by the Congressional Budget Office finds that labor bears more than 70% of the burden of the corporate income tax, with the remaining 30% borne by domestic savers through a reduced return on their savings. We must fix this for the benefit of American competitiveness and all Americans.
Excessive regulations reduce growth and business formation.
Everyone agrees we should have proper regulation – and, of course, good regulations have many positive effects. But anyone in business understands the damaging effects of overcomplicated and inefficient regulations. There are many ways to look at regulations, and the chart below and the two on page 38 provide some insight. The one below shows the total pages of federal regulations, which is a simple way to illustrate additional reporting and compliance requirements. The second records how we compare with the rest of the world on the ease of starting a new business – we used to be among the best, and now we are not. The bottom chart on page 38 shows that small businesses now report that one of their largest problems is regulations.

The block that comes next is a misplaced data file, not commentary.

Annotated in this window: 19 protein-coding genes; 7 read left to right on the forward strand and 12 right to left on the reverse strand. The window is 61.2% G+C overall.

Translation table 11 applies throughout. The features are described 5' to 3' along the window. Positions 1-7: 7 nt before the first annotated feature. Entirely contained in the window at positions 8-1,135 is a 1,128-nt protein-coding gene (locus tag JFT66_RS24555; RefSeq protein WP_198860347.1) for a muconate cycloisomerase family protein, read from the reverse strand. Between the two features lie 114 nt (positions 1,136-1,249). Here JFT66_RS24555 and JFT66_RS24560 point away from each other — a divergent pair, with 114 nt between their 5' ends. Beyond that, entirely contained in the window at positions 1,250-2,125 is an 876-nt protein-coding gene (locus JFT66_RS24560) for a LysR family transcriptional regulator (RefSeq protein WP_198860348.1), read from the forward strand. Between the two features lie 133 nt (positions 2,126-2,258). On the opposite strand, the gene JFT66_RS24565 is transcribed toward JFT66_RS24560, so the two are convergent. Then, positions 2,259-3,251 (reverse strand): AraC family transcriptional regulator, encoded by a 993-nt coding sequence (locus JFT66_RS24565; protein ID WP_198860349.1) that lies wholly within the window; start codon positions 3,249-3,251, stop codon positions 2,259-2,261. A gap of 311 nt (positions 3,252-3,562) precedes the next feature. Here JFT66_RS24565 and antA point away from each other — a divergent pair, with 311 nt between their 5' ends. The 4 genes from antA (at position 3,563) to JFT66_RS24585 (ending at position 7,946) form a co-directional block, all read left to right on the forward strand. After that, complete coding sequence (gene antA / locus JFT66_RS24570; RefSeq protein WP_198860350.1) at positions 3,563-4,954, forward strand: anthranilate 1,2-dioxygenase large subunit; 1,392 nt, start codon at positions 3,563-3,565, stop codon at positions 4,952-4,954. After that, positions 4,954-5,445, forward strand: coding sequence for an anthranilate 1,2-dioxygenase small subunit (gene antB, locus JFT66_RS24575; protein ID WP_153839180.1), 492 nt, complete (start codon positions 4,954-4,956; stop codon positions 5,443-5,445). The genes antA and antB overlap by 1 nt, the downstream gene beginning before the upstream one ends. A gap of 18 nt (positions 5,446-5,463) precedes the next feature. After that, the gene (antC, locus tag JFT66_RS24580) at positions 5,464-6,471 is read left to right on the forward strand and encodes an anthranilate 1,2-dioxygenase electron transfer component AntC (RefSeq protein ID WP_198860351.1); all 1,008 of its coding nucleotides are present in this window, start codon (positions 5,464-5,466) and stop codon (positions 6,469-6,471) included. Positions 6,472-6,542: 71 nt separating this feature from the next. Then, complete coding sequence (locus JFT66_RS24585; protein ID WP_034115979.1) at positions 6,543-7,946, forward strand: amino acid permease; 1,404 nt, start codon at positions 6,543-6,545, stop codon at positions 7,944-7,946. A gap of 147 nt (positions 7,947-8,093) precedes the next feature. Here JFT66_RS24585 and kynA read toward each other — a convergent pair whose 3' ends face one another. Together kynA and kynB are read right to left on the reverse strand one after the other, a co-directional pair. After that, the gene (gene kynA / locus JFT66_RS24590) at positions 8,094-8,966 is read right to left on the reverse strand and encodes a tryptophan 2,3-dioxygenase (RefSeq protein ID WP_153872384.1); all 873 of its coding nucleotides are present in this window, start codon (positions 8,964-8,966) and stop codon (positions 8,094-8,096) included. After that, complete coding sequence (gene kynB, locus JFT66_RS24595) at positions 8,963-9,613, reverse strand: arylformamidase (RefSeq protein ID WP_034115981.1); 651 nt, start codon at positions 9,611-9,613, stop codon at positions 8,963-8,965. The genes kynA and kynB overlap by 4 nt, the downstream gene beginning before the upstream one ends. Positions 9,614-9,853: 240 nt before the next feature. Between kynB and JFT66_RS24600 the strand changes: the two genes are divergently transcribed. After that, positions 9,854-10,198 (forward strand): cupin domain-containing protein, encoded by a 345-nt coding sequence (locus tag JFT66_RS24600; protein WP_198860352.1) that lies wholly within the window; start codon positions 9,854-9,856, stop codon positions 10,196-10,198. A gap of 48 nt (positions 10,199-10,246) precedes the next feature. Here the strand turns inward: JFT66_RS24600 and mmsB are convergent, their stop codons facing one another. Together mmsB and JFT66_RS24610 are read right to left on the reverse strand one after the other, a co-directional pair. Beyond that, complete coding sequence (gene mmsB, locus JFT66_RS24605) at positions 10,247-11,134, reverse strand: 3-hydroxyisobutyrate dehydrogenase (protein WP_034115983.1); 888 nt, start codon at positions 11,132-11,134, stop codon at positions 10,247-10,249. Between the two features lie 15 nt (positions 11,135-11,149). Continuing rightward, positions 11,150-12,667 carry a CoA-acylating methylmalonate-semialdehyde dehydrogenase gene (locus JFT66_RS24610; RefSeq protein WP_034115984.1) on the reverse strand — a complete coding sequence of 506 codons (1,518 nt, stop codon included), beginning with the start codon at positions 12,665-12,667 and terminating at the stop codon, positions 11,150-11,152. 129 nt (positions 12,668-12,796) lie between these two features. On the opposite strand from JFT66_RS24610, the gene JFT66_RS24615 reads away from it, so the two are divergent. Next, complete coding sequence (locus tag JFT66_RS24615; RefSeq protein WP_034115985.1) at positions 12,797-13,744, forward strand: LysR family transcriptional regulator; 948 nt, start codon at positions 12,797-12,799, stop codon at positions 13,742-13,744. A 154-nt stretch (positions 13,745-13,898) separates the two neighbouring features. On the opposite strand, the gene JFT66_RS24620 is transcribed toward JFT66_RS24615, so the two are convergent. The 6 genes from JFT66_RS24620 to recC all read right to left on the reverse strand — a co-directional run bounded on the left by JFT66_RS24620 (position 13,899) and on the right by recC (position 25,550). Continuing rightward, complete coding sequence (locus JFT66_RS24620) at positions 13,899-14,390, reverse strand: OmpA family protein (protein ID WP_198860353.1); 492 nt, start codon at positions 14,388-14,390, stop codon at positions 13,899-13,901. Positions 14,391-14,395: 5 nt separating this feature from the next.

By some estimates, approximately $2 trillion is spent on regulations annually (which is approximately $15,000 per U.S. household annually). And even if this number is exaggerated, it highlights a disturbing problem. Particularly troubling is that this may be one of the reasons why small business creation has slowed alarmingly in recent years. According to the U.S. Chamber of Commerce, the rising burdens of federal regulations alone may be a main reason for a falling pace in new business formation. In 1980, Americans were creating some 450,000 new companies a year. In 2013, they formed 400,000 new businesses despite a 40% increase in population from 1980 to 2013. Our three-decade slump in company formation fell to its lowest point with the onset of the Great Recession; even with more businesses being established today, America’s startup activity remains below prerecession levels.